Wound Care: FSA Eligibility

Wound Care: eligible with a Flexible Spending Account (FSA)
Wound care is eligible for reimbursement with flexible spending accounts (FSA), health savings accounts (HSA), and health reimbursement accounts (HRA). It is not eligible for reimbursement with dependent care flexible spending accounts and limited-purpose flexible spending accounts (LPFSA).

FSA Eligible First Aid

What constitutes a wound?

Wounds occur when the skin is broken or damaged. The skin is a barrier to the outside world and has several layers. Many types of wounds can damage the skin including abrasions, lacerations, rupture injuries, punctures, and penetrating wounds. Often wounds are superficial and require some local first aid with cleansing and dressing. Deeper wounds need medical attention to prevent infection and loss of function, due to damage to structures like bone, muscle, tendon, arteries and nerves.

What are different types of wounds?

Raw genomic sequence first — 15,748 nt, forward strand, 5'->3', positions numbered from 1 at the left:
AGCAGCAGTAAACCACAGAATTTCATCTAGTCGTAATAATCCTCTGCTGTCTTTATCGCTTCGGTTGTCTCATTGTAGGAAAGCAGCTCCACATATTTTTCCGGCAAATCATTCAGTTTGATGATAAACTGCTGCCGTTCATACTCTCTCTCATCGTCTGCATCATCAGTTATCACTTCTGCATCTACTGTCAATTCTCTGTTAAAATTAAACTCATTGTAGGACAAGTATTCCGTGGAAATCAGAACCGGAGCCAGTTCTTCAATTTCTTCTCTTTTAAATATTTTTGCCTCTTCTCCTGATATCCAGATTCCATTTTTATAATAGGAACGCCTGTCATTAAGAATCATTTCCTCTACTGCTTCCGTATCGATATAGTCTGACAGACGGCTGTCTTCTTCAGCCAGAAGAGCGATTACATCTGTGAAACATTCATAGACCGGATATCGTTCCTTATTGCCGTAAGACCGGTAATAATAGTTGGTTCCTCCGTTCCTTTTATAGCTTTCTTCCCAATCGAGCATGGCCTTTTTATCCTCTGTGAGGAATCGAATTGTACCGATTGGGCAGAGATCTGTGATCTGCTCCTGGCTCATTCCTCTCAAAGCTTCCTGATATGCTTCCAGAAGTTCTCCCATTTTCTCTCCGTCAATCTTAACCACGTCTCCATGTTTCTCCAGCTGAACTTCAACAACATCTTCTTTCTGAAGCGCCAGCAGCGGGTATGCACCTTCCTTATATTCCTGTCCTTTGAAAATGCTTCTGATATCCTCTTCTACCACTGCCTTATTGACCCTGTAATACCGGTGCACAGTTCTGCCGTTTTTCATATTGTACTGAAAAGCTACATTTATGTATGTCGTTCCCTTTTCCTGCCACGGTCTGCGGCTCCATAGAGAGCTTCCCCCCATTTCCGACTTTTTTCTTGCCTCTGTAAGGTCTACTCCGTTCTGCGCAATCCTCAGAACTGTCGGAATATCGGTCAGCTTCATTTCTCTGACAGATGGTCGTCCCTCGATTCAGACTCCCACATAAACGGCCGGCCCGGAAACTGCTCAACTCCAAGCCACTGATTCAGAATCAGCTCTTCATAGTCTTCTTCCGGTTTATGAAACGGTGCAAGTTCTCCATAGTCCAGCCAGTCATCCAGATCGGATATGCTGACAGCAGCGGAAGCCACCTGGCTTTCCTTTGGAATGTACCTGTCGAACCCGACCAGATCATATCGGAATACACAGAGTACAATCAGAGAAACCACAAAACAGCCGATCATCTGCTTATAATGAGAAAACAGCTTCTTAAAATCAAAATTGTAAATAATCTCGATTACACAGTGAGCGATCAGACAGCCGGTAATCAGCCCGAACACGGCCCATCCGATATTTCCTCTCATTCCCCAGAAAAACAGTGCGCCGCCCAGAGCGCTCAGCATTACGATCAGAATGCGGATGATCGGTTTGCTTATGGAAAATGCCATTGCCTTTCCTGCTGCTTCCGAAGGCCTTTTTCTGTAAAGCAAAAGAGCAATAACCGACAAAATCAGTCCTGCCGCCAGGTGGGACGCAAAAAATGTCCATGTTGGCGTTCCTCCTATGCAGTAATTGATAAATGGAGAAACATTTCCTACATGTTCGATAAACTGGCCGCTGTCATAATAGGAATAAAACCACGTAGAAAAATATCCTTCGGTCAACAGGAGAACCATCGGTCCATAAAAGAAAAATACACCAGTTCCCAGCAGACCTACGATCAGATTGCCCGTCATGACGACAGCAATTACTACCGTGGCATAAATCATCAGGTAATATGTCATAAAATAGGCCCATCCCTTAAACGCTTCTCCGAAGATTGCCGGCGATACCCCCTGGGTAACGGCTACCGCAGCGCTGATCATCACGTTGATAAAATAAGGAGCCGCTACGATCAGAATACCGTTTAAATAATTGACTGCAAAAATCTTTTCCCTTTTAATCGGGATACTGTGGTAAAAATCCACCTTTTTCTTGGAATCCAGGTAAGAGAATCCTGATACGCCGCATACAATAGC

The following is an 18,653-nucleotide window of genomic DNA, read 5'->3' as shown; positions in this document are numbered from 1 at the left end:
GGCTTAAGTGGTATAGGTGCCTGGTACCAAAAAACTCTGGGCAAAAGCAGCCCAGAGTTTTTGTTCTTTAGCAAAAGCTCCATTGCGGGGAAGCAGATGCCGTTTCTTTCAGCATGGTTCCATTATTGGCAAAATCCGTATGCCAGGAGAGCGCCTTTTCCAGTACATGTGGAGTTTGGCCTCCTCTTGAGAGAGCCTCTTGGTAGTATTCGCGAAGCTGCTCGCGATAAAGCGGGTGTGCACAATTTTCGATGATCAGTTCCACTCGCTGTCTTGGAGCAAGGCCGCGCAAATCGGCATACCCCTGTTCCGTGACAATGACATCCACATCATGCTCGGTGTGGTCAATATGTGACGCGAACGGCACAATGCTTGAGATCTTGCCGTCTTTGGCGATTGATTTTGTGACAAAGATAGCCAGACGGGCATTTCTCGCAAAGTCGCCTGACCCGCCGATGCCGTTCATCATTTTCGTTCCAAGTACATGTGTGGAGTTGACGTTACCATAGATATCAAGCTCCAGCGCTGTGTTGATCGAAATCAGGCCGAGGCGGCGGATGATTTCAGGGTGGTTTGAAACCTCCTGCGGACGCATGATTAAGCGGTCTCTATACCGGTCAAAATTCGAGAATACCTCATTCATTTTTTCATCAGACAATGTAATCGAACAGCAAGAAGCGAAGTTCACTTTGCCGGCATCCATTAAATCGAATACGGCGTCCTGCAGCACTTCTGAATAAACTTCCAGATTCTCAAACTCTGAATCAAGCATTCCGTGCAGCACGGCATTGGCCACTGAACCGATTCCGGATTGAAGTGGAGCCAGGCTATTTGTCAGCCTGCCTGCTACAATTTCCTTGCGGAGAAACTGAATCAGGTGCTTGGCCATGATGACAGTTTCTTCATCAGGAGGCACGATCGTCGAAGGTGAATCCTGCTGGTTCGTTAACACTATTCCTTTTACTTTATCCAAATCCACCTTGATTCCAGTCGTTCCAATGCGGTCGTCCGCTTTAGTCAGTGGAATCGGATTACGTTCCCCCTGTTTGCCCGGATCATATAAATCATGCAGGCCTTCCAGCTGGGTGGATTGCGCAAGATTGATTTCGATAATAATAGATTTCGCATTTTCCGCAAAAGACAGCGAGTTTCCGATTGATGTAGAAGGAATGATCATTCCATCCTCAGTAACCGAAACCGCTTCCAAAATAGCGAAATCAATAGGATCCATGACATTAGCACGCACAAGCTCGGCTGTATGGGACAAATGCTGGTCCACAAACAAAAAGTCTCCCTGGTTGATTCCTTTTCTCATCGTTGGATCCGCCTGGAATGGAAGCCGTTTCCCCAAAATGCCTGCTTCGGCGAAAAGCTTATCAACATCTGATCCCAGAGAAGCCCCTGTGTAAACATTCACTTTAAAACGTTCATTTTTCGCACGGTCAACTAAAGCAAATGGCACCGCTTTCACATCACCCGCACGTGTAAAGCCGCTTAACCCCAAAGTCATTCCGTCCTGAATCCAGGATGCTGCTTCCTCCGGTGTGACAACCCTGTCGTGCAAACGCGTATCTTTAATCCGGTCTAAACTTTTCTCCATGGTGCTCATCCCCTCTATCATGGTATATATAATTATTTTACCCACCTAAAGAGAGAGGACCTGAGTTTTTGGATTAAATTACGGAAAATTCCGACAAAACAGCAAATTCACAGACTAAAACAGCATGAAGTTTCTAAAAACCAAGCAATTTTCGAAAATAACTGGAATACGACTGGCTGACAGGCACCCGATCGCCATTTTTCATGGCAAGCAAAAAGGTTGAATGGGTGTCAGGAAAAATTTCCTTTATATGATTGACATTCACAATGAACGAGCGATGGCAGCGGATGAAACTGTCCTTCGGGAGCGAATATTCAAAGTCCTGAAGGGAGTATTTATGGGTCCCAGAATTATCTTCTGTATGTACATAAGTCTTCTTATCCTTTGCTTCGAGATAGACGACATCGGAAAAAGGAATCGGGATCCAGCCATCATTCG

Inflammation is the skin's initial response to injury. Surface wounds leave the deeper skin layers intact, and are usually caused by friction rubbing against an abrasive surface. Deep abrasions go through all the layers of the skin and into underlying tissue like muscle or bone. Puncture wounds like animal bites or being pricked by a needle are usually caused by a sharp pointed object entering the skin.

How should wounds be treated?

Proper wound care is necessary to prevent infection, assure there are no other associated injuries, and to promote healing of the skin. While important, cosmetic results are not the primary consideration for wound repair. Superficial wounds may be treated by antiseptic agents that kill microorganisms, or antibiotic ointments that inhibit bacterial growth in wounds that are already infected. There is often little need to prescribe antibiotics. However, some wounds like animal bites, human bites, and wounds exposed to river or lake water contamination, may require antibiotics to prevent infection. Antibiotics may also be prescribed if underlying structures like tendons or bones are involved.

If the wound is left open for longer than 6 to 12 hours, it may not be sutured or stitched. In the stitching process, the health care practitioner will clean the wound and explore the area for foreign bodies or underlying structures that may have been damaged beforehand. Aside from stitches, wound dressings like Tegaderm or Hydrogel may be used to promote healing, especially for the elderly who have fragile skin (Healthline).

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